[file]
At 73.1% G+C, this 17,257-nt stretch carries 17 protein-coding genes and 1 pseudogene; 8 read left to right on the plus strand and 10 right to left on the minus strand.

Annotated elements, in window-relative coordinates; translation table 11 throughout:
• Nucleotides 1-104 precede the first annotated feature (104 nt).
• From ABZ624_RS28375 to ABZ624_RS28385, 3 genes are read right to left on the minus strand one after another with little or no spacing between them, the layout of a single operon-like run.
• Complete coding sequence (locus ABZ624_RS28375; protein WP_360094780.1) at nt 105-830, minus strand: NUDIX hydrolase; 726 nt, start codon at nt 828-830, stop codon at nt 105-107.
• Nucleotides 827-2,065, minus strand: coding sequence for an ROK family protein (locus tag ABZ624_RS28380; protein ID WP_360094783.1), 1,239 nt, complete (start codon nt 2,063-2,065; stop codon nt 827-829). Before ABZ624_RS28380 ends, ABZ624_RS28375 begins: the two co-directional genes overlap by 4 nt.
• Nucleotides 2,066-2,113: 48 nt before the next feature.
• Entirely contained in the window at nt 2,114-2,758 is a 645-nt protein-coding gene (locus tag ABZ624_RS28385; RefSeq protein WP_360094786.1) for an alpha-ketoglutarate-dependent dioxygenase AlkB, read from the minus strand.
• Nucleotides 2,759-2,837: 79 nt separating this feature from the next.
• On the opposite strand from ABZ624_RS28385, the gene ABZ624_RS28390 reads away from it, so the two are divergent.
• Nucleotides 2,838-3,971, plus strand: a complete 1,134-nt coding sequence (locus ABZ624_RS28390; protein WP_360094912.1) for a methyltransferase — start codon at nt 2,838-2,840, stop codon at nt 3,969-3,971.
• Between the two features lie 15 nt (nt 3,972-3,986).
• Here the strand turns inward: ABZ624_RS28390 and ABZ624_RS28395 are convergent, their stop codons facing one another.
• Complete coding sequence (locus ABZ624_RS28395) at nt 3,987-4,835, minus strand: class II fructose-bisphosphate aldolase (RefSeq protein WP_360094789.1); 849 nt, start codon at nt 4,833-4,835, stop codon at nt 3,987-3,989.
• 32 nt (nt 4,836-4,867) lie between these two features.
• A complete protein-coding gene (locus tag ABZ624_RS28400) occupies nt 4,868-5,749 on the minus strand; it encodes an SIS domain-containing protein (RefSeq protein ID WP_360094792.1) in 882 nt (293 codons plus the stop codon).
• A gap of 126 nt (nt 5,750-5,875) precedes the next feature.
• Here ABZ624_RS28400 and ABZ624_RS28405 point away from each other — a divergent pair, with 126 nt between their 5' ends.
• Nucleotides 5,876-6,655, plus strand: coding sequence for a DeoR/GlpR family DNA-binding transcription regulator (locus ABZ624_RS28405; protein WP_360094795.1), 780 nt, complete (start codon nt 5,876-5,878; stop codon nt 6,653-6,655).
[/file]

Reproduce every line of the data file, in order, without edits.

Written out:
At 73.1% G+C, this 17,257-nt stretch carries 17 protein-coding genes and 1 pseudogene; 8 read left to right on the plus strand and 10 right to left on the minus strand.

Annotated elements, in window-relative coordinates; translation table 11 throughout:
• Nucleotides 1-104 precede the first annotated feature (104 nt).
• From ABZ624_RS28375 to ABZ624_RS28385, 3 genes are read right to left on the minus strand one after another with little or no spacing between them, the layout of a single operon-like run.
• Complete coding sequence (locus ABZ624_RS28375; protein WP_360094780.1) at nt 105-830, minus strand: NUDIX hydrolase; 726 nt, start codon at nt 828-830, stop codon at nt 105-107.
• Nucleotides 827-2,065, minus strand: coding sequence for an ROK family protein (locus tag ABZ624_RS28380; protein ID WP_360094783.1), 1,239 nt, complete (start codon nt 2,063-2,065; stop codon nt 827-829). Before ABZ624_RS28380 ends, ABZ624_RS28375 begins: the two co-directional genes overlap by 4 nt.
• Nucleotides 2,066-2,113: 48 nt before the next feature.
• Entirely contained in the window at nt 2,114-2,758 is a 645-nt protein-coding gene (locus tag ABZ624_RS28385; RefSeq protein WP_360094786.1) for an alpha-ketoglutarate-dependent dioxygenase AlkB, read from the minus strand.
• Nucleotides 2,759-2,837: 79 nt separating this feature from the next.
• On the opposite strand from ABZ624_RS28385, the gene ABZ624_RS28390 reads away from it, so the two are divergent.
• Nucleotides 2,838-3,971, plus strand: a complete 1,134-nt coding sequence (locus ABZ624_RS28390; protein WP_360094912.1) for a methyltransferase — start codon at nt 2,838-2,840, stop codon at nt 3,969-3,971.
• Between the two features lie 15 nt (nt 3,972-3,986).
• Here the strand turns inward: ABZ624_RS28390 and ABZ624_RS28395 are convergent, their stop codons facing one another.
• Complete coding sequence (locus ABZ624_RS28395) at nt 3,987-4,835, minus strand: class II fructose-bisphosphate aldolase (RefSeq protein WP_360094789.1); 849 nt, start codon at nt 4,833-4,835, stop codon at nt 3,987-3,989.
• 32 nt (nt 4,836-4,867) lie between these two features.
• A complete protein-coding gene (locus tag ABZ624_RS28400) occupies nt 4,868-5,749 on the minus strand; it encodes an SIS domain-containing protein (RefSeq protein ID WP_360094792.1) in 882 nt (293 codons plus the stop codon).
• A gap of 126 nt (nt 5,750-5,875) precedes the next feature.
• Here ABZ624_RS28400 and ABZ624_RS28405 point away from each other — a divergent pair, with 126 nt between their 5' ends.
• Nucleotides 5,876-6,655, plus strand: coding sequence for a DeoR/GlpR family DNA-binding transcription regulator (locus ABZ624_RS28405; protein WP_360094795.1), 780 nt, complete (start codon nt 5,876-5,878; stop codon nt 6,653-6,655).